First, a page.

Development and validation of a head and neck cancer risk calculator

Student thesis: Doctoral Thesis


Background: Most new head and neck cancer (HNC) cases in the UK are diagnosed in an advanced disease stage. This is despite the availability of the 2-week wait (2ww), urgent suspected cancer referral pathway from primary to secondary care. Most HNCs are diagnosed from routes other than the 2ww, despite an increasing number of 2ww referrals. A symptom-based risk calculator had been previously designed to identify patients at high risk of HNC (AUC: 77%) but has not been widely adopted to date, having a lower AUC compared to other common cancer risk calculators (AUC >80%). Aim and Objectives: The aim of this study was to develop and validate a refinedversion of the HNC symptom-based calculator with the objective of increasing its prediction potential to be more in line with other cancer risk calculators. Design, Setting and Participants: The study was performed in two stages. The calculator development phase was based on a prospective cohort of new head and neck referrals to a secondary care centre in Glasgow (n=3,531, following sample size calculation). The validation phase was performed in a new prospective cohort of patients referred via the 2ww pathway in 41 secondary care centres across the UK (n=4,569) during the first wave of the COVID-19 pandemic. Main outcome measures: The main outcome measure was the area under the curve (AUC) and sensitivity and specificity combination of the final selected model at internal and external validation. Data collected included demographics, social history, presenting symptoms and signs and HNC diagnosis. Binary logistic regression analysisand random forest modelling with internal validation were performed to identify the best-performing model, followed by logistic regression external validation of the updated (HaNC-RC v.2) model. Results: The HaNC-RC v.2 had an improved AUC of 88.6% at internal validation. The model included age, gender, unintentional weight loss, smoking and alcohol history and a refined list of positive and negative symptoms of HNC. Two recommended referral thresholds were introduced based on sensitivity and specificitycombinations for a 2ww referral (cut-off: 7.1%; sensitivity: 85%, specificity: 78.3%) and urgent referral (cut-off: 2.2%; sensitivity: 97.1%; specificity: 52.9%). The AUC remained high at external validation (AUC: 83.96%; sensitivity:70%; specificity: 81%). The use of the HaNC-RC v.2 resulted in a reduction of the 2ww appointments by 70% during the first wave of the COVID-19 pandemic. Of the total of 256 cancers, 73.2% were seen in the high-risk group (2ww referral) and 16.5% in the moderate-risk group (urgent referral). These figures were much improved compared to those based on GP triaging using the national referral guidelines (59.9% and 25.4%, respectively) in the Glasgow region, without affecting the total numbers seen in each clinical setting. Conclusions: This study achieved its aim and objectives of developing and validating an updated version of a previously designed HNC risk calculator. The HaNC-RC v.2 has a much-improved AUC that remained high at external validation, and it could be used as a triaging aid for head and neck referrals in secondary or primary care pathways.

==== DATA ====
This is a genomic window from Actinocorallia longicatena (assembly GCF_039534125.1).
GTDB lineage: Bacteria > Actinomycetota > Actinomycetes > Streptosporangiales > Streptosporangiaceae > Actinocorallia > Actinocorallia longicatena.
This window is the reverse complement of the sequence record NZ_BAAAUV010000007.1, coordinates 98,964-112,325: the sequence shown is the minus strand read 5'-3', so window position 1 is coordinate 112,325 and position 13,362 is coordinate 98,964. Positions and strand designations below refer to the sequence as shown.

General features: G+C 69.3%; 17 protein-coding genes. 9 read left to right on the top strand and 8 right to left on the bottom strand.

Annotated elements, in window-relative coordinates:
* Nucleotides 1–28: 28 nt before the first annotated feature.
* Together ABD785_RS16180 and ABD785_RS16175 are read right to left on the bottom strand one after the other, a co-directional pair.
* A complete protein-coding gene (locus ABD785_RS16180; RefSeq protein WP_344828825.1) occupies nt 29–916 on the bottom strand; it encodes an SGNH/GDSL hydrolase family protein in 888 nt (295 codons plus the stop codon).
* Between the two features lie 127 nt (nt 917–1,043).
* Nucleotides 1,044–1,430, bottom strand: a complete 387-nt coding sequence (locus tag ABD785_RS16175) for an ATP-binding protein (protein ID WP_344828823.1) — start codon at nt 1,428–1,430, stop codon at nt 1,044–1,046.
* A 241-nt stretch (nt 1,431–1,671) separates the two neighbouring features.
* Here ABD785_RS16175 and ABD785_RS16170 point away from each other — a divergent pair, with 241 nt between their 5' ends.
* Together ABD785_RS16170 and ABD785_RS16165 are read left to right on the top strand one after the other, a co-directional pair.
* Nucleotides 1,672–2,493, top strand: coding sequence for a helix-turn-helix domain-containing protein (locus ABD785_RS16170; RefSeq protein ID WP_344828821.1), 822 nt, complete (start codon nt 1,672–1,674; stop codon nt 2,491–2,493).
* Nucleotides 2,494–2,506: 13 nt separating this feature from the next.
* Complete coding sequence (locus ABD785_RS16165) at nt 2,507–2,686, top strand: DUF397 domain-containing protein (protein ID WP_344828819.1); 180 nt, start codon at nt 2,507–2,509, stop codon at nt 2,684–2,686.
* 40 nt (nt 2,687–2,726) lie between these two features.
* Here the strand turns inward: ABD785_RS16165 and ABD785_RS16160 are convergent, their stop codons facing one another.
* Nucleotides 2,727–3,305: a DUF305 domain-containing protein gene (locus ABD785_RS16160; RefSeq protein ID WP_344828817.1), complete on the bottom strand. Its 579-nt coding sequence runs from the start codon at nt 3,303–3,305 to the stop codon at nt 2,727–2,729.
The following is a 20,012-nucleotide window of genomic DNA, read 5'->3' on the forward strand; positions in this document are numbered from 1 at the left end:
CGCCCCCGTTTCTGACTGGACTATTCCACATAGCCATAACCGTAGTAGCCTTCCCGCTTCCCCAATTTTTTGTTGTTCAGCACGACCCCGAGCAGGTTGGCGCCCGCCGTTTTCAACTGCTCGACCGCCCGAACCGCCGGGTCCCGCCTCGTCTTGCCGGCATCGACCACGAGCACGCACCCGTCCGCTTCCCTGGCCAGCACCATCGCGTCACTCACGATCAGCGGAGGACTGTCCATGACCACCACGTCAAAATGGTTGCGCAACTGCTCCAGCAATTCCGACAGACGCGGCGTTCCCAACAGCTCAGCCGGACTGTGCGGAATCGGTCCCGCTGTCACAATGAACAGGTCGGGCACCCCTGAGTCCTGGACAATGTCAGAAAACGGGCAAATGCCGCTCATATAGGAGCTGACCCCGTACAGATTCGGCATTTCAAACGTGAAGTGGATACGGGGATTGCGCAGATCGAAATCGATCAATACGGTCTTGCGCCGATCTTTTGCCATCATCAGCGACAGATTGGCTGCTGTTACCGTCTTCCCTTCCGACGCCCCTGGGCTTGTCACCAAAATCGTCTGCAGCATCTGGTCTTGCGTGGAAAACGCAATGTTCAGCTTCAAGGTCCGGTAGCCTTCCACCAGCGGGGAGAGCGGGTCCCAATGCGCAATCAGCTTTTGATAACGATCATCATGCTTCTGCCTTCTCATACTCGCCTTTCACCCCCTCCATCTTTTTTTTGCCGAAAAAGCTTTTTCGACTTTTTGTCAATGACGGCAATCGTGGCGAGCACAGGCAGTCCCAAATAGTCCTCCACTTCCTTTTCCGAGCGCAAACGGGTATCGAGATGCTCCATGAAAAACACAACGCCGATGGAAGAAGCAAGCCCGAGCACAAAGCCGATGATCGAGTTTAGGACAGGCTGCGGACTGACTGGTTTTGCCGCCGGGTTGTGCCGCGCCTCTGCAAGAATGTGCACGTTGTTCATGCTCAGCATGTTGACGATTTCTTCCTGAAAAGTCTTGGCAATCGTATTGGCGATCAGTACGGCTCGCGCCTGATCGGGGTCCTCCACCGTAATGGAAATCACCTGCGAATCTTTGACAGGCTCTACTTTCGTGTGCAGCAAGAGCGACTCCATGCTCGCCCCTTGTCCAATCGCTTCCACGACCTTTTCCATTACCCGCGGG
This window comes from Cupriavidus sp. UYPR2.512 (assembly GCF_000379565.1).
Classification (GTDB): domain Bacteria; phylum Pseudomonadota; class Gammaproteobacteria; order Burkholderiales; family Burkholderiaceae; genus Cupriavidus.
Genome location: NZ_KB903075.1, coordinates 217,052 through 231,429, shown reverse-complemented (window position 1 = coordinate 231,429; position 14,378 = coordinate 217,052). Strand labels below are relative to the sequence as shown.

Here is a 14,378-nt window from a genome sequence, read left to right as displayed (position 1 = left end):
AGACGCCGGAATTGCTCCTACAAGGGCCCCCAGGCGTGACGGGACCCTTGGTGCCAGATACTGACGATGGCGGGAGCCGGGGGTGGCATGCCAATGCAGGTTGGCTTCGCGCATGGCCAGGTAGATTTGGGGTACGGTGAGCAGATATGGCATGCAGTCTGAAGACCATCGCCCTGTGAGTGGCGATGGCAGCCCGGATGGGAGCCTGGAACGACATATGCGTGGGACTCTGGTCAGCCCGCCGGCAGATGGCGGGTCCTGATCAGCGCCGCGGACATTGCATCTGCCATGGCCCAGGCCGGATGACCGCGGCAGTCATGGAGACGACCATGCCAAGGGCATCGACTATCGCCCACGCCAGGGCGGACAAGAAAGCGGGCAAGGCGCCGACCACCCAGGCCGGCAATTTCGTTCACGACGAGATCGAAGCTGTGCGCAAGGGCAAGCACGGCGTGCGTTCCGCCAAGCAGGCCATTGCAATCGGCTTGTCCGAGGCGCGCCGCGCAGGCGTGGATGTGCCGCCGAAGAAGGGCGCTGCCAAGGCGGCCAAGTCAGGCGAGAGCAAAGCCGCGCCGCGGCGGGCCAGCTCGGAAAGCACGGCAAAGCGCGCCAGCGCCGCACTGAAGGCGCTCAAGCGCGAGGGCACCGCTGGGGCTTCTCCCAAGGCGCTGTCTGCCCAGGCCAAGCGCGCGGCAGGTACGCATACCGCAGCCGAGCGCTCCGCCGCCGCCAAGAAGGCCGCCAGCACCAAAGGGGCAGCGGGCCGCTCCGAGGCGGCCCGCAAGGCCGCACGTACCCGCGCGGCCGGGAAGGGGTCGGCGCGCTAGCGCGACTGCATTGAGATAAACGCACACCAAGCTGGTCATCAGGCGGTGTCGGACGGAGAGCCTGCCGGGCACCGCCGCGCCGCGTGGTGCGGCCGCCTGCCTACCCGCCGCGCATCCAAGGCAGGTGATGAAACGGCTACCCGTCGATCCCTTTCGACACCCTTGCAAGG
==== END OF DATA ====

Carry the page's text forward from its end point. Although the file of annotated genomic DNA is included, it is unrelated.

Date of Award24 May 2023
Original languageEnglish
Awarding Institution
  • University Of Strathclyde
SupervisorAnja Lowit (Supervisor) & Kimberley Kavanagh (Supervisor)

Cite this